The Green Bay Packers (0-0) head west on Thursday night to take on the defending Super Bowl Champion Seattle Seahawks (0-0). Both teams have Super Bowl aspirations this year, making it an exciting matchup between what should be one of the best offenses in the NFL against the best defensive unit in football. Kickoff from CenturyLink Field is scheduled for 7:30 PM, or whenever Pharrell and his hat decide to leave the stage. Oddsmakers currently have the Seahawks as 5 to 6 point favorites.
Four Things to Watch
The Battle in the Trenches
As is often the case, this game will be won or lost in the trenches. The much ballyhooed Seahawks defensive line boasts some serious size and quickness, something Packers fans remember all too well as the Seahawks sacked Packers quarterback Aaron Rodgers 8 times in their last meeting, with 6 of those sacks coming in the first half. Rookie center Corey Linsley will get his first career start in a raucous environment, lining up across from Brandon Mebane (6’ 1 311), Kevin Williams (6’ 5 311), and Tony McDaniel (6’ 7 305). Linsley showed well in August, but this is a tall order for a guy who has yet to take even an exhibition game snap with Aaron Rodgers at the helm.
Offensively, look for the Packers to commit to the run. One of the best ways to combat an explosive pass rush is to run the football effectively, so running backs Eddie Lacy and James Starks will need to carry the load. If Green Bay finds themselves in too many 3rd and long situations, it could spell trouble for the Packers.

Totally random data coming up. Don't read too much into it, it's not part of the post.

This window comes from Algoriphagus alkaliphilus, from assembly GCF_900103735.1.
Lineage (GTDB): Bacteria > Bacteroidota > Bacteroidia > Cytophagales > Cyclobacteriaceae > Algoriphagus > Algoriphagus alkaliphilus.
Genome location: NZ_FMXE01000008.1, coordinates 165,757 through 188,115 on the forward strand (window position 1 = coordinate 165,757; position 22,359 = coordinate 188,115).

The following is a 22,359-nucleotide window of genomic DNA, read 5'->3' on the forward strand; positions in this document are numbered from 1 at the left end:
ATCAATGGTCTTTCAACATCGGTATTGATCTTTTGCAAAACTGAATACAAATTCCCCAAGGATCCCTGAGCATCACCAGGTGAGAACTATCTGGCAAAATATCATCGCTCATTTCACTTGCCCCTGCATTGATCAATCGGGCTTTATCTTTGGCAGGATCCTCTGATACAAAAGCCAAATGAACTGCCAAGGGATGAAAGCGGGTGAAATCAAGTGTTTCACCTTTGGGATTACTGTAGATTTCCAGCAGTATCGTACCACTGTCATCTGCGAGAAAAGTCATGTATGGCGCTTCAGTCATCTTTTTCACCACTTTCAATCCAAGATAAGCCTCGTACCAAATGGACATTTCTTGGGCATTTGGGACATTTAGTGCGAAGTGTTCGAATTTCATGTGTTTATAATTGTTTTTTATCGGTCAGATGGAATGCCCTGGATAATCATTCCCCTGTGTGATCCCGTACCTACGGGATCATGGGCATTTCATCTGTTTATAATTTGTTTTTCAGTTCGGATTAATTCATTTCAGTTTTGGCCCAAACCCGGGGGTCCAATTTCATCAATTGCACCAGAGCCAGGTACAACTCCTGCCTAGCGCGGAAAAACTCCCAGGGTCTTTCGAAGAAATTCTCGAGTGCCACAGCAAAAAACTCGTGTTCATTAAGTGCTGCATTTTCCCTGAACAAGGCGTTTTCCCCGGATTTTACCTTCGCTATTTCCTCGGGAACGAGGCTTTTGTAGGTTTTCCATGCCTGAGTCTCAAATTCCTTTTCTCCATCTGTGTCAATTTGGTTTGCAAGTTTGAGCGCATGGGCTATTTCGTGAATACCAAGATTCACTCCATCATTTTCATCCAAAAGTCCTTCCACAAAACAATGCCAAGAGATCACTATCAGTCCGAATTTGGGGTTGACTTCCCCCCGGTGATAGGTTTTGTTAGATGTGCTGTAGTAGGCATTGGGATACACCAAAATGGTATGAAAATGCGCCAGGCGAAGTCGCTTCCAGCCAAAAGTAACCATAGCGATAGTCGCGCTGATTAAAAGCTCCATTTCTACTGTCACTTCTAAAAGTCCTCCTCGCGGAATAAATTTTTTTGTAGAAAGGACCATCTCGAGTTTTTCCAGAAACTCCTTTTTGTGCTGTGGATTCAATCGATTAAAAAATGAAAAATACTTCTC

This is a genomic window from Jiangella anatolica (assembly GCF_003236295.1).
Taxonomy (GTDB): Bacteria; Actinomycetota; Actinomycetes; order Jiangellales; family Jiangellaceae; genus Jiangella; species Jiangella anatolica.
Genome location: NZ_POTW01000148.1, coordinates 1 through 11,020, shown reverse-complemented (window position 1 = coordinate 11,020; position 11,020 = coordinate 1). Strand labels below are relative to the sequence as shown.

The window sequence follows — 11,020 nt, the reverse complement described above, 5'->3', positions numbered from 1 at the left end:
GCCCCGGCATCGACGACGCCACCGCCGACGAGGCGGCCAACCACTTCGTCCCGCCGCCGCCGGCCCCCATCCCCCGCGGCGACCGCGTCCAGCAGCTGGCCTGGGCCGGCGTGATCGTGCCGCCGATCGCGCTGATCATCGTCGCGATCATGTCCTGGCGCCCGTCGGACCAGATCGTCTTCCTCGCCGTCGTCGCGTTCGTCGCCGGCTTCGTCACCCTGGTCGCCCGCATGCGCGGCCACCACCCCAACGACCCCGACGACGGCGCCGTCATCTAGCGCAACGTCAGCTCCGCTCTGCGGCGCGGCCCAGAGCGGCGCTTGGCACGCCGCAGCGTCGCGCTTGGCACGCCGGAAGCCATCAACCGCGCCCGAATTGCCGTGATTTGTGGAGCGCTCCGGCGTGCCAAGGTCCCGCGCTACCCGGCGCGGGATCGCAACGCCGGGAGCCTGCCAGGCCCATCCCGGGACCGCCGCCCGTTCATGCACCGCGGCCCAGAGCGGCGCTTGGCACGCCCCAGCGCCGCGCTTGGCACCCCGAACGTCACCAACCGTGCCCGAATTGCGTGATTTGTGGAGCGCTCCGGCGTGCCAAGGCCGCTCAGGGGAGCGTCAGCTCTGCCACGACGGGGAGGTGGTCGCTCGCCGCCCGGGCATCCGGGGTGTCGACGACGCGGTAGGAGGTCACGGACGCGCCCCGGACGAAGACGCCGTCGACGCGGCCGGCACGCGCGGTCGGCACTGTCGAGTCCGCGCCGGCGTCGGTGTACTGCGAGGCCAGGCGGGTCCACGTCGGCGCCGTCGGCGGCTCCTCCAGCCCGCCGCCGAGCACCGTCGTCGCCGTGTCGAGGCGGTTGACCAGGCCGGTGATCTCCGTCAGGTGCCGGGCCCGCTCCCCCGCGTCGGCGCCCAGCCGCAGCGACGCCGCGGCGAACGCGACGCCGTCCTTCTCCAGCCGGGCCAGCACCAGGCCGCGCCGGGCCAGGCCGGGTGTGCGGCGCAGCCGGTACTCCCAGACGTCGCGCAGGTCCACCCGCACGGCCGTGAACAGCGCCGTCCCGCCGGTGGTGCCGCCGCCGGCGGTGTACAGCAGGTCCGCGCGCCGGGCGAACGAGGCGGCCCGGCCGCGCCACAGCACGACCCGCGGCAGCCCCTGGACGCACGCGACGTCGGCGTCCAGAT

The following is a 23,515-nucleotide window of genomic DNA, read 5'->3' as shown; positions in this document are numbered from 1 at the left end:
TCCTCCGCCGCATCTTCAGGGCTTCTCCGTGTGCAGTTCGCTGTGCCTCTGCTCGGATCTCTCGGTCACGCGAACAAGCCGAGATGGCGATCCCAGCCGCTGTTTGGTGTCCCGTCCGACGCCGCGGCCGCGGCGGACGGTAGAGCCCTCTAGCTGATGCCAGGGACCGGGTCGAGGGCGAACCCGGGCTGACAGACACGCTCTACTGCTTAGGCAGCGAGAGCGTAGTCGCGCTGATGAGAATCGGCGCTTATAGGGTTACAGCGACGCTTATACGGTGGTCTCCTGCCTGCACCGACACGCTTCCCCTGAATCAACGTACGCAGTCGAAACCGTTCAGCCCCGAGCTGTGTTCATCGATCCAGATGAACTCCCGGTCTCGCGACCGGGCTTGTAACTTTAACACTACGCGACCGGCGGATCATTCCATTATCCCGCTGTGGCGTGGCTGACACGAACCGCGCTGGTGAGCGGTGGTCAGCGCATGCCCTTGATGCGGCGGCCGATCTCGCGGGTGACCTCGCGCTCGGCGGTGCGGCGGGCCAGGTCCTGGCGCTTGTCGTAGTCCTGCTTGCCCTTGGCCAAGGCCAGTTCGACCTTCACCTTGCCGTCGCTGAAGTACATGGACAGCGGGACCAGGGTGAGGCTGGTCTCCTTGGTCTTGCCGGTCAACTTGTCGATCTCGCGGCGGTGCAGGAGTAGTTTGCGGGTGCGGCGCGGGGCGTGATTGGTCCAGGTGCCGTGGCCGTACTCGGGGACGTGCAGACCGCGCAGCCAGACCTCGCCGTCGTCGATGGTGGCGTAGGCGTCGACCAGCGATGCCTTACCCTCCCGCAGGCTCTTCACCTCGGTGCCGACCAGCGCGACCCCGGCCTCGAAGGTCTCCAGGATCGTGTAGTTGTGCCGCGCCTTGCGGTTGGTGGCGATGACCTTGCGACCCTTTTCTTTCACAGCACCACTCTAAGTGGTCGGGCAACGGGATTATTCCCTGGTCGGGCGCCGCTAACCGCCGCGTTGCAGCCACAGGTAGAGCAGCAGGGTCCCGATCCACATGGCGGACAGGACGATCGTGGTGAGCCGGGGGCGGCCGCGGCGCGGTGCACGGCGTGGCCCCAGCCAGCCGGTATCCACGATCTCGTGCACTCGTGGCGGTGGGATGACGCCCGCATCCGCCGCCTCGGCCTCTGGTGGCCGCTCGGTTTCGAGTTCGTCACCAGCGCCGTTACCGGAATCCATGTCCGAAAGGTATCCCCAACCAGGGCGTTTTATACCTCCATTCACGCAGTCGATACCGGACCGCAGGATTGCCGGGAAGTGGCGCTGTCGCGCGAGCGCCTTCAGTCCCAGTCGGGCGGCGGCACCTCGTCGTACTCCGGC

Defensively, Green Bay will need to bring its A game. Although the 2013 Seahawks offense was average in terms of yardage and personnel, it was nonetheless brutally efficient. Its success was based largely on the run game and play-action passing, things that defensive coordinator Dom Capers & Co. have been unable to stop in recent seasons. The defensive line looks different this year, as Green Bay sacrificed some size up front in favor of speed and athleticism. Despite what we or our friends at Pro Football Focus might have us believe, the loss of nose tackle B.J. Raji looms large, and this group suddenly finds itself without much depth. Packers defensive end Khyri Thorton (torn hamstring) was also recently placed on injured reserve. Letroy Guion will get the start in Raji’s place. The Packers have the unenviable task of corralling Seahawks running back Marshawn Lynch, who, despite his diminishing effectiveness, is one of the game’s best.
Green Bay’s Offensive Tempo
Taking a page out of Philadelphia Eagles Head Coach Chip Kelly’s book, the Packers made tempo a point of emphasis this year, with hopes of running 70+ offensive plays per game. The faster the offense can rattle off plays tonight, the fewer substitutions the Seahawks defense can make. The Packers believe Rodgers will be able to find and exploit favorable matchups in these situations. Of course, if Green Bay is unable to make first downs, this strategy could backfire, putting the Packers defense back on the field.
Special Teams Play